4:30 AM- Monday May 22, 2017
I'm up. The easy decision is to lay back down and try to get more sleep. Not happening. My approach to Monday sets the tone for the entire week. Last week was a wash. Commitments, rehearsals and a late night gig left me off my preferred course. It's time to attack this week.
I go out onto my designated warm up area and do a ten minute meditation. Centered, I start my bodyweight fitness routine. It's still dark outside, it seems the world is still asleep as I grunt out another set of push ups. All I'm missing is a pull up bar and parallel bars for dips and so I ride my bike to the nearest fitness park. There's hardly anyone out on the streets. By 6 AM the workout is complete. I'm home and able to get JP ready for school. I have the rest of the morning to write and to practice.
I am free.
The podcast was titled "The Scariest Navy SEAL Imaginable and What he Taught Me"
This podcast introduced me and the world to one Jocko Willink. Military legend who lead SEAL Task Unit Bruiser in the Battle of Ramadi during the second conflict in Iraq. Task Unit Bruiser became the most highly decorated Special Operations Unit in the entire war.
Most SEALs are quiet professionals who do not venture into the public domain. Hence, the general population doesn't get to hear the unique perspective of military professionals and are instead inundated by the opinions of political analyst on the talk show circuit when it comes to the subject of war. WIllink was providing an important perspective to leadership and training that people weren't used to hearing.
Willink along with fellow SEALl Leif Babin wrote a book called "Extreme Ownership: How U.S. Navy SEAL's Lead and Win"
I was intrigued. After Jockos podcast on Tim Ferriss he jumped on Joe Rogan's podcast. Joe had seen Jocko around the UFC prior to his book because he was of course, an elite Jui-Jitsu blackbelt who trains with such Jui-Jitsu legends like Dean Lister.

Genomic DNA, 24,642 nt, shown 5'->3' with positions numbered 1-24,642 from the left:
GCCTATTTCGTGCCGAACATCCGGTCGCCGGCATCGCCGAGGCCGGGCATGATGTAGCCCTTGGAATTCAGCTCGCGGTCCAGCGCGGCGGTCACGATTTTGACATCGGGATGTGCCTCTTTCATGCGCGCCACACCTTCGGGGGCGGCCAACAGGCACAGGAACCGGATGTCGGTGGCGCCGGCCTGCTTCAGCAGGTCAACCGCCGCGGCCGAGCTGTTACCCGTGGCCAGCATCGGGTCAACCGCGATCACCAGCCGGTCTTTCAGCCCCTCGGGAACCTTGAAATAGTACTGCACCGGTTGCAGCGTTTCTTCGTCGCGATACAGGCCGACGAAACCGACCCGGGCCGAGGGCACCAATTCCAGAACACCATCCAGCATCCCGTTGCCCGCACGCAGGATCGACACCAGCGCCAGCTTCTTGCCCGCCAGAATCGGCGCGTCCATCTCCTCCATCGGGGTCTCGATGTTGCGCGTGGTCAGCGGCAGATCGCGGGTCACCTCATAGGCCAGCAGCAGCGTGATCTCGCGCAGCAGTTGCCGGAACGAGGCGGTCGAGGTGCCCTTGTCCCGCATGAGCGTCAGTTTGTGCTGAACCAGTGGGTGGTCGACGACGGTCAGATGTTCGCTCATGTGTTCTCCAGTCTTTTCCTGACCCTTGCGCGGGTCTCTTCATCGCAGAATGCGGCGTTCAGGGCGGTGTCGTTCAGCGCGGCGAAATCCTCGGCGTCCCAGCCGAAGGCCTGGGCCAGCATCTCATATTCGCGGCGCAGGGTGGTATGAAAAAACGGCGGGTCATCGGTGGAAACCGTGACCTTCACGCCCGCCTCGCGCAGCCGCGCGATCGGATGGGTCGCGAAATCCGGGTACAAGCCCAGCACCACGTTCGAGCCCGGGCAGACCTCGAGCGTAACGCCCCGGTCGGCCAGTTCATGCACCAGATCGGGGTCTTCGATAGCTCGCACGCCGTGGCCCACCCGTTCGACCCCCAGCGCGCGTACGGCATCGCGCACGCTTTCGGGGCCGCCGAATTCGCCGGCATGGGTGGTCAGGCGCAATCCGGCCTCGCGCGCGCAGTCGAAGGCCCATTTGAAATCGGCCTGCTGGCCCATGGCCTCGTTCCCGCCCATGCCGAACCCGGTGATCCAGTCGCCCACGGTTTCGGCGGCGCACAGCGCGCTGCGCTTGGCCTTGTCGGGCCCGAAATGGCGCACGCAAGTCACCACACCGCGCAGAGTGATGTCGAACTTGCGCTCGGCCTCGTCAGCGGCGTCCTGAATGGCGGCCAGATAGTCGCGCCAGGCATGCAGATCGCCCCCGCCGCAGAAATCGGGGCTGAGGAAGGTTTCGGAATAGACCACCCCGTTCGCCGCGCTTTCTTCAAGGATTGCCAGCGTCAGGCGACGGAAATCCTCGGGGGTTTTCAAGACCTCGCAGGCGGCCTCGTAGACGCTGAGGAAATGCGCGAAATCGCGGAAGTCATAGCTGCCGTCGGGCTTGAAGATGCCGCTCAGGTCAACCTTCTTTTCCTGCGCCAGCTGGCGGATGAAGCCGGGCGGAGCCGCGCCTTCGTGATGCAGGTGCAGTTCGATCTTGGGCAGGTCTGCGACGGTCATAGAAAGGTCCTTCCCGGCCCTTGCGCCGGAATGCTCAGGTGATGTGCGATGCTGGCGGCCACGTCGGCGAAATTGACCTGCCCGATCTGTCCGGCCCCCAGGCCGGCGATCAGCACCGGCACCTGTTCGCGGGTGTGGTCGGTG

At this point, the groundswell that started with Jocko's initial podcast with Tim Ferriss had grown into a movement amongst the self-development community. He was thrust from obscurity to fame in a completely unintentional manner. There was a demand for more and then suddenly, there was a new podcast in town.
All of this interest in Jocko had to do with his approach to leadership. The belief system is that war is like life, only amplified. The leadership principles Jocko espouses include:
- Own EVERYTHING in your life. Your circumstance is not the fault of any other person on earth. Your situation is all the consequence of your actions. If you are not happy with your situation, you have the sole responsibility to change it.
- Leading up and down the chain of command. Even if you have a boss, you must display leadership to them so that you show yourself to be a reliable employee who can be trusted to carry through your tasks to completion.
- Prioritize and Execute.
- Check the ego.
- Decentralized Command. The idea that a good leader does not need to micromanage everyone under them. If a leader communicates the mission well, the leaders associates can be trusted to carry through the mission as they deem fit.